A lightning review of Doctor Sleep by Stephen King (New York: Gallery–Simon & Shuster, 2013). Trade paperback, 531 pp.
In Stephen King's Doctor Sleep, child protagonist Danny Torrence is now in his 40s and goes by "Dan." Traumatized by the events of The Shining and self-medicating to suppress his psychic abilities, Dan is now an alcoholic. When he drifts into a New Hampshire town, he quits drinking, joins AA, and lands a job in a hospice. He becomes known as "Doctor Sleep" because his psychic "shine" (re-emerged since he gave up alcohol) enables him to comfort and ease the passage of terminal patients.
Meanwhile, a young girl named Abra Stone, born shortly before 9/11, has manifested a shine of her own that is possibly even more powerful than Dan's. As she grows up, the two of them share a psychic bond. Abra unintentionally has a vision of the ritual murder of a boy in Iowa by the "True Knot," a band of vampire-like roamers who feed of the psychic "steam" given off by those who die in pain. This brings her to the attention of the True, who realize they could feed off her for a very long time.
I've been reading Stephen King's works in order, but I decided to let Doctor Sleep jump the queue, as I mentioned earlier this month. I'm glad I did. (I should make a general policy of reading King's new novels while playing catch-up with the older ones.) King has called this novel a "return to balls-to-the-wall, keep-the-lights-on horror," but I'm not sure if I found it to be that, exactly. The Shining was pretty much a straight-up ghost story-cum-psychological thriller. King's work since about the mid-1990s has been as much fantasy as horror, and Doctor Sleep seems to fit that mould pretty well.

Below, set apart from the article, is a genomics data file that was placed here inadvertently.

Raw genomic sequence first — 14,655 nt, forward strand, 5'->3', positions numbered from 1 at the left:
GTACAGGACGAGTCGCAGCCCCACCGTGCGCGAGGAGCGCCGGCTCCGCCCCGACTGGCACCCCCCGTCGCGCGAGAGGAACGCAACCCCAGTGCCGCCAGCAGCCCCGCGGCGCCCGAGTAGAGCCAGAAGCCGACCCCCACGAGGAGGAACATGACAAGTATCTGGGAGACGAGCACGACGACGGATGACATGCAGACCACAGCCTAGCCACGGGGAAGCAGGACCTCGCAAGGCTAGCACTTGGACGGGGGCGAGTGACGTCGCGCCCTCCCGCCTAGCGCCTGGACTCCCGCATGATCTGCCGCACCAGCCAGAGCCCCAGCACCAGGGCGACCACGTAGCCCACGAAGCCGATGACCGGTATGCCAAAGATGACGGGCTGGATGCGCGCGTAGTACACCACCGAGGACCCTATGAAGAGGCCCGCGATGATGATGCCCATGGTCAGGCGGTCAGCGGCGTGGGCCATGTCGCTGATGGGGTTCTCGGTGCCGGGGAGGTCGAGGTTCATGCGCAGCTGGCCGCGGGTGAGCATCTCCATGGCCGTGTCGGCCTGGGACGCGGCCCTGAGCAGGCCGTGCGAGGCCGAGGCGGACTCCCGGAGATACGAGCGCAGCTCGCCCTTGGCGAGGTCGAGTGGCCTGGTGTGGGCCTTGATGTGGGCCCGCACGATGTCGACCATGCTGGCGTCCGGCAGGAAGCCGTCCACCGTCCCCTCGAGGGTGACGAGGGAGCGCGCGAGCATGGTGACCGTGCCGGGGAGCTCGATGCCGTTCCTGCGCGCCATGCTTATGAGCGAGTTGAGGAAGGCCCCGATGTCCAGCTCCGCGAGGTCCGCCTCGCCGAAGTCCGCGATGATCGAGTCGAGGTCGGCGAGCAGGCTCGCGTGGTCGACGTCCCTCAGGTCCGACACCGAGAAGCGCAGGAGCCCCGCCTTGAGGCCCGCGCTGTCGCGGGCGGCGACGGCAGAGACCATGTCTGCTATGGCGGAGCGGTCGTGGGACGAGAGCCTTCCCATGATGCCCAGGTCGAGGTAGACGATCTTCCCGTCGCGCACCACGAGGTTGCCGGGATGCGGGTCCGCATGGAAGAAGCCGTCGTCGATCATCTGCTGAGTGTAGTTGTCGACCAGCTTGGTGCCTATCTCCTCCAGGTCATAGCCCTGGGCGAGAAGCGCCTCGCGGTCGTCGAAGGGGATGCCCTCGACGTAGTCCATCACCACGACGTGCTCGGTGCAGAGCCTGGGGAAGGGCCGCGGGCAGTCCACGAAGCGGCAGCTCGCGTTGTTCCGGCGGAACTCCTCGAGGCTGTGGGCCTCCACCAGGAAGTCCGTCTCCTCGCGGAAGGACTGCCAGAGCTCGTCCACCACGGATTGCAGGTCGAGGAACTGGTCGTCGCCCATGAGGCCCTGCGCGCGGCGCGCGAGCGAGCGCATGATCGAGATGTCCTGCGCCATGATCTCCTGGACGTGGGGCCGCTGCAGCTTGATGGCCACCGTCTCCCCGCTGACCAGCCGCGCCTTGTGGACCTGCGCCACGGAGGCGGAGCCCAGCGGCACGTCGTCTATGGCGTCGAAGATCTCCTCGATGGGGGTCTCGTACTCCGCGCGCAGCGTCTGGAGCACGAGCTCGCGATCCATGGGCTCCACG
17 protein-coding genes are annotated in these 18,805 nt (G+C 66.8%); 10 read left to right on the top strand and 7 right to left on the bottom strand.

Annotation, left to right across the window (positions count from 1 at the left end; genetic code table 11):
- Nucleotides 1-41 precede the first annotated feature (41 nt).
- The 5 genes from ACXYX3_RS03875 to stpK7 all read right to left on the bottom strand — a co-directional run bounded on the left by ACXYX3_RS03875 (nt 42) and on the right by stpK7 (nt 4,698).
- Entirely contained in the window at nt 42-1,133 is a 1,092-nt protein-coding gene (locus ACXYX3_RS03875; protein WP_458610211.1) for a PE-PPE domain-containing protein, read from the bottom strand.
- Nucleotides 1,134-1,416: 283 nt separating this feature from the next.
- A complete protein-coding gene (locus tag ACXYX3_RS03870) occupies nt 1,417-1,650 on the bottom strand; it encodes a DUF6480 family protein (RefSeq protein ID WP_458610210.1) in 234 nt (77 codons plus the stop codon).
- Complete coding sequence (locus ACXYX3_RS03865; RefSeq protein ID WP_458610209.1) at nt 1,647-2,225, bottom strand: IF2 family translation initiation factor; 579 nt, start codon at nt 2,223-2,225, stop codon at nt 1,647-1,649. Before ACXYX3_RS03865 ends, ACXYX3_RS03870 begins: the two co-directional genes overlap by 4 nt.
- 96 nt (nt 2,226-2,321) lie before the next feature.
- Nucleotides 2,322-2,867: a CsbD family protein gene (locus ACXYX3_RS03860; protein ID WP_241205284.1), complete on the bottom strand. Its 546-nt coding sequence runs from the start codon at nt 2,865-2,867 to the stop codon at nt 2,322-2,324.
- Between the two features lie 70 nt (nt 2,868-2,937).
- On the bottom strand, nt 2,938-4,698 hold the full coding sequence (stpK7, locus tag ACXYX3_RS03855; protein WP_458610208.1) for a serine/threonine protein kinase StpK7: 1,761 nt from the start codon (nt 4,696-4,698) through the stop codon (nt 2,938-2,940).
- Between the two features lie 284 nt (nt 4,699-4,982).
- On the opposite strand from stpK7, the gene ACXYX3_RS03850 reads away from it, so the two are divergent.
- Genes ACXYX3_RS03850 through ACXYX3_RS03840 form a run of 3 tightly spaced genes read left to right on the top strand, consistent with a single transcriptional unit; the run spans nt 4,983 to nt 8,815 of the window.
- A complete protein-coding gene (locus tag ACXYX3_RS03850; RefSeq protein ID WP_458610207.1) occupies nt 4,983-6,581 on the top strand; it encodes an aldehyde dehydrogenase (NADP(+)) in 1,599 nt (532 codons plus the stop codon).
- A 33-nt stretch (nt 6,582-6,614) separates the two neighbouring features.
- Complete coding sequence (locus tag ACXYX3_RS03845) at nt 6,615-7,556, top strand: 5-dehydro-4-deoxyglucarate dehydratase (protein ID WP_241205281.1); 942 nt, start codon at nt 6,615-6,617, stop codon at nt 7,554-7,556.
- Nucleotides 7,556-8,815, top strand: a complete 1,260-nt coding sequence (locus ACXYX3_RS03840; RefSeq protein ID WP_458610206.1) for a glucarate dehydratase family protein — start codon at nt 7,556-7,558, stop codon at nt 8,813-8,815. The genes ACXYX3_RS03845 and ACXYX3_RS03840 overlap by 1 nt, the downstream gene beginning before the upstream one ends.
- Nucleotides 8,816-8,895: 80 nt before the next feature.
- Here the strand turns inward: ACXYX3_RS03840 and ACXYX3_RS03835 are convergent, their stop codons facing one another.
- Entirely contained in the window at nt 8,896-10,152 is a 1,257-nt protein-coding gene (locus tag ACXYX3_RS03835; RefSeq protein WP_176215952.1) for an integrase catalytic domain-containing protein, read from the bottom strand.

Actually, the horror-fantasy and the very weird antagonists make this novel feel like it was conceived by Clive Barker before it was written by Stephen King. But it was fun to read nonetheless. Apart from the ongoing Dark Tower series, sequels by King are few and far between, so it was interesting to read what had happened to one of his earliest, most engaging characters.
By the way, this is the first time that a Stephen King cover has made me jump. I only noticed today what was in the background behind the text.
Sure, it's less than a week till the end of the month, but Science Fiction-Free September moves apace. On deck: In Cold Blood.